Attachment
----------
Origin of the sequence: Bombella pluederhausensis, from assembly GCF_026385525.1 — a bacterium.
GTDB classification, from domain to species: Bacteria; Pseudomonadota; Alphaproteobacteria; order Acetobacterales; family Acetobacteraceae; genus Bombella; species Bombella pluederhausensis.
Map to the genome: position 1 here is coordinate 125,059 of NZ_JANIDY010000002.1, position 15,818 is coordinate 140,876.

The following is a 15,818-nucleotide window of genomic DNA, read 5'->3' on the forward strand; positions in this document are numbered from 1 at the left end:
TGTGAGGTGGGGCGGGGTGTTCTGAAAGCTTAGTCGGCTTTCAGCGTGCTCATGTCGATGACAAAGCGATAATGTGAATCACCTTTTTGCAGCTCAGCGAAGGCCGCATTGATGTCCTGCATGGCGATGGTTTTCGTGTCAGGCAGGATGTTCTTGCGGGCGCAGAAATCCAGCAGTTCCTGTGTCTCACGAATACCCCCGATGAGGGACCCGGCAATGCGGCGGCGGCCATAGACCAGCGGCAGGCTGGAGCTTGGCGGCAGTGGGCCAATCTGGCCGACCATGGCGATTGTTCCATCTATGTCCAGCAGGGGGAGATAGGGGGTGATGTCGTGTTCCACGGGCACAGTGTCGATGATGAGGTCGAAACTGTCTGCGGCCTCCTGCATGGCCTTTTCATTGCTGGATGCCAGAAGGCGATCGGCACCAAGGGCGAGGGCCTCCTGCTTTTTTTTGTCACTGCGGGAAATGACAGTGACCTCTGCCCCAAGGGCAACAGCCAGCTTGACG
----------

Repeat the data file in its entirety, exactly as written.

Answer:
Origin of the sequence: Bombella pluederhausensis, from assembly GCF_026385525.1 — a bacterium.
GTDB classification, from domain to species: Bacteria; Pseudomonadota; Alphaproteobacteria; order Acetobacterales; family Acetobacteraceae; genus Bombella; species Bombella pluederhausensis.
Map to the genome: position 1 here is coordinate 125,059 of NZ_JANIDY010000002.1, position 15,818 is coordinate 140,876.

The following is a 15,818-nucleotide window of genomic DNA, read 5'->3' on the forward strand; positions in this document are numbered from 1 at the left end:
TGTGAGGTGGGGCGGGGTGTTCTGAAAGCTTAGTCGGCTTTCAGCGTGCTCATGTCGATGACAAAGCGATAATGTGAATCACCTTTTTGCAGCTCAGCGAAGGCCGCATTGATGTCCTGCATGGCGATGGTTTTCGTGTCAGGCAGGATGTTCTTGCGGGCGCAGAAATCCAGCAGTTCCTGTGTCTCACGAATACCCCCGATGAGGGACCCGGCAATGCGGCGGCGGCCATAGACCAGCGGCAGGCTGGAGCTTGGCGGCAGTGGGCCAATCTGGCCGACCATGGCGATTGTTCCATCTATGTCCAGCAGGGGGAGATAGGGGGTGATGTCGTGTTCCACGGGCACAGTGTCGATGATGAGGTCGAAACTGTCTGCGGCCTCCTGCATGGCCTTTTCATTGCTGGATGCCAGAAGGCGATCGGCACCAAGGGCGAGGGCCTCCTGCTTTTTTTTGTCACTGCGGGAAATGACAGTGACCTCTGCCCCAAGGGCAACAGCCAGCTTGACG